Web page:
A Civil War–era drama follows the adventures of two close-knit brothers.
Joe McSweeney is only 17 and has enjoyed a comfortable existence provided by his father’s entrepreneurialism in Tennessee, but he is still chomping at the bit to join the Confederate Army. In his eyes, the war is less a fight over slavery than a financially motivated power grab by a tyrannical North. His younger brother, Jim, decides to enlist with him, but shortly after their newly formed company heads for the Missouri border to join up with its battalion, they’re ambushed by Union soldiers. The two boys, and their only slightly older sergeant, O’Brien, are captured and sent to Camp Douglas, a detention center infamous for its gruesome conditions: “Horror stories began to circulate among the newcomers. Men were found dead every morning from frostbite, starvation, and even scurvy. The treatment of the prisoners was abhorrent at best.” The brothers, along with O’Brien, escape and make their way to Milwaukee to see their Uncle Steve. They all then travel to Dundee to purchase some property with a view to starting a tavern that is also a casino and brothel. However, Jim’s wound from his Army days and the grim remembrances of the war plague him. Also, as it becomes clear the South will lose, the brothers suffer from anti-Confederate sentiment, which threatens both their business and their lives. Debut author Nelson packs a lot of plot into this brief novella, and every page keeps it moving at an urgent pace. Also, it’s historically astute and sensitively explores dimensions of the Civil War that go beyond the contention over slavery. Much of the novel is driven by well-executed portrayals of pursuit and combat, and an appearance is made by the notorious James brothers in the book’s climactic conclusion. Some of the repetitions grow tiresome—Nelson too often refers to “the look” the brothers knowingly share. However, this is still an entertaining view of 19th-century America.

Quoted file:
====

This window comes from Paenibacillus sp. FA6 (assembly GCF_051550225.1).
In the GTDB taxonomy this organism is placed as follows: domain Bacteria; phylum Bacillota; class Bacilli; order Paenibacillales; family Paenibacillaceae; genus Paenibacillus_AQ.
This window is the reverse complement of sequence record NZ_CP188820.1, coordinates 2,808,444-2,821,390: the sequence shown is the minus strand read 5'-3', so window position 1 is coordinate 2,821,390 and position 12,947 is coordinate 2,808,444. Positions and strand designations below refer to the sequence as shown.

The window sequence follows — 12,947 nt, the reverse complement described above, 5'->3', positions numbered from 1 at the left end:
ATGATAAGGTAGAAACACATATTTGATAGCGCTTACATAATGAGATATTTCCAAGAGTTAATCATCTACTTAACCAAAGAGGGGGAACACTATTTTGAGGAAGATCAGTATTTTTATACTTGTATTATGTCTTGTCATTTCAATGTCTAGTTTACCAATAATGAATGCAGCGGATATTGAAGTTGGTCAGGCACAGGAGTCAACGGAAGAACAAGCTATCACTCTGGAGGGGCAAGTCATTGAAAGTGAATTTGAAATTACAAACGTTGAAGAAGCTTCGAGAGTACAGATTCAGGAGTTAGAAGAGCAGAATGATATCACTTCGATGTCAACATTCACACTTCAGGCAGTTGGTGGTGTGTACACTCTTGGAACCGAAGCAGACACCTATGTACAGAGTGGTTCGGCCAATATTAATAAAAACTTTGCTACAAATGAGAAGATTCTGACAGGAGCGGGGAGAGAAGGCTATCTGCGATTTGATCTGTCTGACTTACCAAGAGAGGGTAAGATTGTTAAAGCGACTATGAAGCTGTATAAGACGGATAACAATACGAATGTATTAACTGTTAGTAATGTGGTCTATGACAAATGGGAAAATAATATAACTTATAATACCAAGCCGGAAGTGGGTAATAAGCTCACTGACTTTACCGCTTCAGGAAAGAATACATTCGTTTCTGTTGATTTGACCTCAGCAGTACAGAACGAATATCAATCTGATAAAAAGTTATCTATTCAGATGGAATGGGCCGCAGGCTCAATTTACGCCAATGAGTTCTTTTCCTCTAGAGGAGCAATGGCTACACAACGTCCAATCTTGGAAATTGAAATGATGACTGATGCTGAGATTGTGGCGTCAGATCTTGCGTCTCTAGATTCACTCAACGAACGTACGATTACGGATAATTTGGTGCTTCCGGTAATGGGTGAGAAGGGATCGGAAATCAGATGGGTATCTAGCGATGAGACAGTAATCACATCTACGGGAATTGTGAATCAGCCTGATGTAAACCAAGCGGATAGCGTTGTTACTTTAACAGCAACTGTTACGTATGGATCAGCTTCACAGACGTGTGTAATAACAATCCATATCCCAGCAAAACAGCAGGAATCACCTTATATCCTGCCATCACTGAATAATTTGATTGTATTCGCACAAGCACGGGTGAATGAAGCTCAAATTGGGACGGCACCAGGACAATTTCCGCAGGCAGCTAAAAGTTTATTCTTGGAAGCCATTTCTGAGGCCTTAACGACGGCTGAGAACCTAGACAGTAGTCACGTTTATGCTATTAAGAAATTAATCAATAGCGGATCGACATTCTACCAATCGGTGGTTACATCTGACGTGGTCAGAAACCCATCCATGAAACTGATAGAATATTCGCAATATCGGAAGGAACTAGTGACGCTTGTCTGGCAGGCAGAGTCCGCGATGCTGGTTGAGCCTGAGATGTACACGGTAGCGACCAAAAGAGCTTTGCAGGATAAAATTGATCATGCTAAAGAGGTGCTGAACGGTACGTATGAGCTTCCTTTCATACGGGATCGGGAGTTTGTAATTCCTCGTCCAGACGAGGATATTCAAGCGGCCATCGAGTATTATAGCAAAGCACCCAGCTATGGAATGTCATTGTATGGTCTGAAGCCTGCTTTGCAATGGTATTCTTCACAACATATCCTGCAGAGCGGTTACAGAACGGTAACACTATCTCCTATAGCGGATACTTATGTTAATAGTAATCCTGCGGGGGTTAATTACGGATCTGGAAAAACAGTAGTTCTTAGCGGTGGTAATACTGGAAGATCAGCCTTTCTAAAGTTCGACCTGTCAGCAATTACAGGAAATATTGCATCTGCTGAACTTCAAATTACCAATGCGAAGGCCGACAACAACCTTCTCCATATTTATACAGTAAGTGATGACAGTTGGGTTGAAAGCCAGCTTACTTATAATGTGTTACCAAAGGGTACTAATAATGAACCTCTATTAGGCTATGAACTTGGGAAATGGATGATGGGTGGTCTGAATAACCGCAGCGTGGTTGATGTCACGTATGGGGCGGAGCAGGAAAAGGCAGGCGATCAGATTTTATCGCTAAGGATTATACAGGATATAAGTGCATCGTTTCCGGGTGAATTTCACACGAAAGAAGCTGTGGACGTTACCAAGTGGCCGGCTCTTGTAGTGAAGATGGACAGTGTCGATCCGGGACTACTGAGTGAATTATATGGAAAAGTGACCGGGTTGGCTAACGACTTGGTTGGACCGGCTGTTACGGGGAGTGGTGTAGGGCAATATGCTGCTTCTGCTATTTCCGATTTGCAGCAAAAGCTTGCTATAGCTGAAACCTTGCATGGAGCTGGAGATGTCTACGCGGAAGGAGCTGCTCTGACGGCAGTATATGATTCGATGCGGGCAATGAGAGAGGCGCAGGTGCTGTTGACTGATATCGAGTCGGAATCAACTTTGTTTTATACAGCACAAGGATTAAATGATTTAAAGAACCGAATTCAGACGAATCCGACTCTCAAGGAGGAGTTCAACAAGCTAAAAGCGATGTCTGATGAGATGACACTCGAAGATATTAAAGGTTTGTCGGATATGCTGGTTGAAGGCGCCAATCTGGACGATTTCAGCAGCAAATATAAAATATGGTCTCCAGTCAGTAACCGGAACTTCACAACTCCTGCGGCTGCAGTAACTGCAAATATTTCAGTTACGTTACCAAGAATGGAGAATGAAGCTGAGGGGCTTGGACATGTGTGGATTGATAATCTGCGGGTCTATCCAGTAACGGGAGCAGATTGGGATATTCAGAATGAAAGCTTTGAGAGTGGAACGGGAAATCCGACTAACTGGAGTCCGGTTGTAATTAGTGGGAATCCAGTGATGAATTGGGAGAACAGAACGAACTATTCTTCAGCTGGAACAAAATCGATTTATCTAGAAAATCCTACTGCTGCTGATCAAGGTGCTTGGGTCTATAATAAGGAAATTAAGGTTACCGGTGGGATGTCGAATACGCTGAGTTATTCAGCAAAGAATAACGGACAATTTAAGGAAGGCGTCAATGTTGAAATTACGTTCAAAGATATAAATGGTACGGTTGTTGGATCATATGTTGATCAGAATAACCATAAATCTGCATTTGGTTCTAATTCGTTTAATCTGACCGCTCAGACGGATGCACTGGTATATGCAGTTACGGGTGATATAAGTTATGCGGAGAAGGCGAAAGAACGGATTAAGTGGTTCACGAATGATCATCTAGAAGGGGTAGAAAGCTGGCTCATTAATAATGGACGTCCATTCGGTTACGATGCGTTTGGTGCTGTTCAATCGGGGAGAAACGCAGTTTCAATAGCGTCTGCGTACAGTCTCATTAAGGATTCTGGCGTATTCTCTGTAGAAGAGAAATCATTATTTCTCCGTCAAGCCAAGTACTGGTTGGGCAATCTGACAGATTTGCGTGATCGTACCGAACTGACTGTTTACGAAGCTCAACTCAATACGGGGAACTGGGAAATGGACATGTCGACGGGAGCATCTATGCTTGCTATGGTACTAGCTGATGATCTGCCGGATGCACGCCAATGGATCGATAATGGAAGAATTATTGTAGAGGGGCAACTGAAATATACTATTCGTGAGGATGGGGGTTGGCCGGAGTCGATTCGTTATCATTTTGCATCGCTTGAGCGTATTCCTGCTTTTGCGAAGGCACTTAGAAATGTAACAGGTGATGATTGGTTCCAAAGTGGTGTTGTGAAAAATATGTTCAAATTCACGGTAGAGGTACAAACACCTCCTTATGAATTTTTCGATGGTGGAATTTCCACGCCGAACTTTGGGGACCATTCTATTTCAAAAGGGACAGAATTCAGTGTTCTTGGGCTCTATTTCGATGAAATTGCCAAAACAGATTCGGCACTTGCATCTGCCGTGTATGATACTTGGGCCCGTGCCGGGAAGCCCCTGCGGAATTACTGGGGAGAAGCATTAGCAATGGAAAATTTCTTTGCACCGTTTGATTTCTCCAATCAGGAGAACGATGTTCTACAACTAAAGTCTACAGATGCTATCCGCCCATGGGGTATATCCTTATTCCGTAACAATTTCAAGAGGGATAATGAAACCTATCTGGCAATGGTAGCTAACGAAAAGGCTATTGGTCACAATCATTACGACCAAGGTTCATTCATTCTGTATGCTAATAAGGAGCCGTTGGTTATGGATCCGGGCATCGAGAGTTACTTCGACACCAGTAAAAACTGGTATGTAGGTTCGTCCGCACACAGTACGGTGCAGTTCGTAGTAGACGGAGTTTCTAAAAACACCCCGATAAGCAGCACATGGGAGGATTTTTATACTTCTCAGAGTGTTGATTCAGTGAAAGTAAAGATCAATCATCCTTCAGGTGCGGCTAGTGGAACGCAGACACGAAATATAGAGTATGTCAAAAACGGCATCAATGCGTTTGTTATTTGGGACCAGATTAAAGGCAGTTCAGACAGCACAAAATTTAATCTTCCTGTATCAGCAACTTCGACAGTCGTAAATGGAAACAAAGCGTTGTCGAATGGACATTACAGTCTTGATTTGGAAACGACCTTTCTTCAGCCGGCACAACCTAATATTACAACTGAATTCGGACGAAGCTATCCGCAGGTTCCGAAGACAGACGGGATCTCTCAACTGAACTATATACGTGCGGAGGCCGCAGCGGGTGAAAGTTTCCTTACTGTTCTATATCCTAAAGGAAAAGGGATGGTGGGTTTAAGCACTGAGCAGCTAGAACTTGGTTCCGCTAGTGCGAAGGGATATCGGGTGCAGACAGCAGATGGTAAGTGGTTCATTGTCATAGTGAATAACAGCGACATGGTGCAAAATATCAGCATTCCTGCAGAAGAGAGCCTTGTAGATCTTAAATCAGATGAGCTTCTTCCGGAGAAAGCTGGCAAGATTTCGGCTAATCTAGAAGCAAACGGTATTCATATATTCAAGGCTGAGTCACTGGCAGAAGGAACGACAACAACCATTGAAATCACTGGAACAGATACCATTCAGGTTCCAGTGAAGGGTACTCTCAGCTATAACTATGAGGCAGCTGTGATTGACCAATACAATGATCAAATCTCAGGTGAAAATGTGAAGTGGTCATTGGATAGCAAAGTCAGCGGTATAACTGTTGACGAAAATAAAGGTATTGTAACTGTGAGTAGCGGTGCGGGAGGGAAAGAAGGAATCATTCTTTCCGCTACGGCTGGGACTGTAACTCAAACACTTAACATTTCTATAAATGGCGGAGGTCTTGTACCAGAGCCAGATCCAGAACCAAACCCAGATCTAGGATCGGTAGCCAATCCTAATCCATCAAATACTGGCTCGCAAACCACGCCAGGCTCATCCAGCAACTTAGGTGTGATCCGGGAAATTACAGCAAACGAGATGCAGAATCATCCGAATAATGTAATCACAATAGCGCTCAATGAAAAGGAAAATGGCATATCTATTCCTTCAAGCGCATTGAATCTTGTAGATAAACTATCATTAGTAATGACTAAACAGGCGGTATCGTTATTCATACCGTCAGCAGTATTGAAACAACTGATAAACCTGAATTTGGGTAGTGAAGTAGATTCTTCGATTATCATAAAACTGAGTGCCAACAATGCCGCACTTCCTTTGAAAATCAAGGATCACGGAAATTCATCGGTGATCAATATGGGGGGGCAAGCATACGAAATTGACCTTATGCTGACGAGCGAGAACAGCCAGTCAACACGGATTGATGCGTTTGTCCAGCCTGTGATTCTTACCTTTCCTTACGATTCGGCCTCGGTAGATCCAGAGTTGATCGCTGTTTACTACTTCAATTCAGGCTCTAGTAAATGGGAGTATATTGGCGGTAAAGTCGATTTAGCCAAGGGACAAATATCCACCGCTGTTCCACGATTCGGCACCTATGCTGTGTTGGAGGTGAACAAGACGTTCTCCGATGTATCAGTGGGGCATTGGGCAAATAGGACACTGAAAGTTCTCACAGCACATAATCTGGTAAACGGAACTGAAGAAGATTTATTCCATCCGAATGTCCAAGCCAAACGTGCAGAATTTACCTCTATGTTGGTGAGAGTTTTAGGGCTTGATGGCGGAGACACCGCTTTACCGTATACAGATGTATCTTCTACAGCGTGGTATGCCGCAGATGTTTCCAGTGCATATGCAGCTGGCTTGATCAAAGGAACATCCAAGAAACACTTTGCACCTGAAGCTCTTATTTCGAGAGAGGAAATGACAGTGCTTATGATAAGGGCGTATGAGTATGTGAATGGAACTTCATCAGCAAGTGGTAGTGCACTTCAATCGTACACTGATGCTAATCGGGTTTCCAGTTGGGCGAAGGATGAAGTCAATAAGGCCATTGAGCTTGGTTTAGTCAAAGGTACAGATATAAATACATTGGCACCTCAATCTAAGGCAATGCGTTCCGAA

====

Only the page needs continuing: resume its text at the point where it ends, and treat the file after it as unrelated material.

An action-packed Western brimming with historical authenticity.